But Impact of Ruling Could Hurt His Policies In The Long Run
WASHINGTON, D.C. (Dec. 14, 2018) – The 9th Circuit U.S. Court of Appeals – a court which President Donald Trump had frequently criticized as “disgraceful” and worse – in its decision regarding birth control, handed him a procedural victory in narrowing the circumstances in which one judge can issue an injunction which blocks a new program on a nationwide basis, not just in the district where the court sits, or in the states which were parties in challenging the action before him.
Especially if followed in other jurisdictions, this new policy could stop any one federal judge, especially one chosen by the plaintiffs as likely to be more sympathetic to their position than all other possible judges, from by himself shutting down a new program, or at least delaying its implementation for a considerable period of time.
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But, suggests public interest law professor John Banzhaf, that same new policy could hurt Trump in the long run by lengthening the time before major issues are finally resolved by the U.S. Supreme Court, a forum which many believe is more likely to uphold his decisions.
A major problem, explains Banzhaf, is that, under the current system, opponents of a new policy can "forum shop," and pick a judge and/or a circuit most likely to be sympathetic to their position, and obtain a court order putting the policy on hold for a considerable period of time throughout the entire country.
Moreover, that judicial hold will remain in place even if many other judges determine that the new policy is perfectly legal, since a dozen judges refusing to issue an injunction do not trump the single national injunction issued by the individual judge most sympathetic to the plaintiffs' cause.
One solution, suggests Banzhaf, would be to permit the issuance of nation-wide injunctions not by any one judge, but rather only by a three-judge district court similar to that used in several apportionment cases under 28 U.S. Code § 2284.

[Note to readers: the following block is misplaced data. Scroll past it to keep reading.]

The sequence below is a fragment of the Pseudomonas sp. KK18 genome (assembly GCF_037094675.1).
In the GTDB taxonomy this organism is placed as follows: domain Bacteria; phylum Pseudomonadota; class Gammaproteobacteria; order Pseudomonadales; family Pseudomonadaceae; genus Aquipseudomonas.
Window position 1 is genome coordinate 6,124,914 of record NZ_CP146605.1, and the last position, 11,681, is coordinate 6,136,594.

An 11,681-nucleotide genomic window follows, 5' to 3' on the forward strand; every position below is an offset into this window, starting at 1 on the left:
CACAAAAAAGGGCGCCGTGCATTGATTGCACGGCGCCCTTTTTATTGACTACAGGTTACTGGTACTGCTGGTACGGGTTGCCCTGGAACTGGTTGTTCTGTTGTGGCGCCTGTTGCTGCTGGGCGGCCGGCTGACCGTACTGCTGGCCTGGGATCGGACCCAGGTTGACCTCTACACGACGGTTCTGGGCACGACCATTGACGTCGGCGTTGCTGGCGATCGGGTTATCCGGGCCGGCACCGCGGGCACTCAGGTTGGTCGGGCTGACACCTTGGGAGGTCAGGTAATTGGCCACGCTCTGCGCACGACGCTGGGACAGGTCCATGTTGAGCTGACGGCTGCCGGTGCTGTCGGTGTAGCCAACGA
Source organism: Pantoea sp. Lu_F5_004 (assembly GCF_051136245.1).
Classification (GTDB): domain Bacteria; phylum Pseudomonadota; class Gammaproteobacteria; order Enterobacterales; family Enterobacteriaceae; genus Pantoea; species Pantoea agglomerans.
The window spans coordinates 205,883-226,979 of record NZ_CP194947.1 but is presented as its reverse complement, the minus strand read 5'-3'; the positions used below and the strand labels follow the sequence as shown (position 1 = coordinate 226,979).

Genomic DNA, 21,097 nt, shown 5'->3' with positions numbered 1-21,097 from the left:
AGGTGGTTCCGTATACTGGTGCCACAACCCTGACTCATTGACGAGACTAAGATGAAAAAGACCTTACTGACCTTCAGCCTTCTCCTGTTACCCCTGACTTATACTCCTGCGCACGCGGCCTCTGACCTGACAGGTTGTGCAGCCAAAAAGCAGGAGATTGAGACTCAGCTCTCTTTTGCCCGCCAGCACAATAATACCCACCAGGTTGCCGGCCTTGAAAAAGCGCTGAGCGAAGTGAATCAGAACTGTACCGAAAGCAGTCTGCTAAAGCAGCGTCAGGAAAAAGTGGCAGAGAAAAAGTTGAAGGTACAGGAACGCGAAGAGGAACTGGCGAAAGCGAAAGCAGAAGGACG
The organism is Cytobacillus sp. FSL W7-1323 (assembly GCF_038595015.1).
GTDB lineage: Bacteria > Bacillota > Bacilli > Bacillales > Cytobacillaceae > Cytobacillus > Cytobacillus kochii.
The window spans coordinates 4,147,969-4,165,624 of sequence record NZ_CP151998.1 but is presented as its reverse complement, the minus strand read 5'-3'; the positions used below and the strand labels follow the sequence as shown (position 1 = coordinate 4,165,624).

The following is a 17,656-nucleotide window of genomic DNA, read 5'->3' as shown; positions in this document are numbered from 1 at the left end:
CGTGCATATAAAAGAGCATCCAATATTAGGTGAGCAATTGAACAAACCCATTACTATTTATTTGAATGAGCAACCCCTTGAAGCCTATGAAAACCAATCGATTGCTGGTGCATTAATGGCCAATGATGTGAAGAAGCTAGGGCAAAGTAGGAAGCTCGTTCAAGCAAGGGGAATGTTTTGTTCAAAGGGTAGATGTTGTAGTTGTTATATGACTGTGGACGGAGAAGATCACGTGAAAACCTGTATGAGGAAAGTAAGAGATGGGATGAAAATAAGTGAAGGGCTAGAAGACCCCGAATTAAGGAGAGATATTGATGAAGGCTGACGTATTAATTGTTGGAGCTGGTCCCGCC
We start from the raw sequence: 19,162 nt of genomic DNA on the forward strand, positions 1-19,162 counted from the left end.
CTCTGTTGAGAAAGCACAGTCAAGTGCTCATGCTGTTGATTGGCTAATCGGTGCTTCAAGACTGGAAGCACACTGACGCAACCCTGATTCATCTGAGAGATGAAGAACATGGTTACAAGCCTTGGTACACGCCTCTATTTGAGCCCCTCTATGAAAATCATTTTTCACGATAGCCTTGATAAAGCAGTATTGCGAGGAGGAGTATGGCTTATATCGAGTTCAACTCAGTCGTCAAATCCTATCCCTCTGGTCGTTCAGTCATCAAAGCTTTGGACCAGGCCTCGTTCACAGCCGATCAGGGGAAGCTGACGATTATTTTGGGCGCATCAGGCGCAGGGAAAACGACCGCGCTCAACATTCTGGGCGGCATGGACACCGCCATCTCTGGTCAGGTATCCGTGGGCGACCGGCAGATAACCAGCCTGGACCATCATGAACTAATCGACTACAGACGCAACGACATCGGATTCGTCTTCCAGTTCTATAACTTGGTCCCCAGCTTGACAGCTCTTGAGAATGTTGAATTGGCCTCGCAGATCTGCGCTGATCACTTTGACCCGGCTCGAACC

Another would be to prevent any national injunction issued by a single judge from going into effect until it is upheld by a circuit court.
Either change would prevent a single judge, who may be far from the mainstream in his judicial thinking, from single handedly stopping a major new federal policy dead in its tracks.
It would also be consistent with the common sense idea that, at least where possible, important decisions should not be entrusted to only one person, but rather should be made collaboratively after judges have had to explain and justify their views to their judicial appeals.
However, while this new policy may help Trump in the short run by preventing so many of his policies almost instantly being put on hold because one judge disagrees - as happened, for example, with his immigration policy, his sanctuary cities policy, and many others - it could hurt him in the long run if it inclines the U.S. Supreme Court to delay considering the issue.
Many impartial observers, as well as Trump himself, believe that this new Supreme Court, with two of his own conservative appointees now sitting on it, is more likely to uphold his controversial initiatives, so any delay before the High Court takes such cases could be quite harmful to him, suggests Banzhaf.
Even under the new policy, which the 9th Circuit implemented in its decision, a single federal judge might still be able to single handedly effectively block a new program from going into effect, especially if it is difficult to implement it in some states and not others.
Here the court order blocking the Trump administration from enforcing new rules which undermine a requirement that employers should provide health insurance which covers women's birth control will remain in effect not only in California, but also in Delaware, Virginia, Maryland, and New York.
Since some many national companies are headquartered in and/or have branches or do business in these states, the practical effects of the injunction could be felt nationwide.
http://banzhaf.net/ jbanzhaf3ATgmail.com @profbanzhaf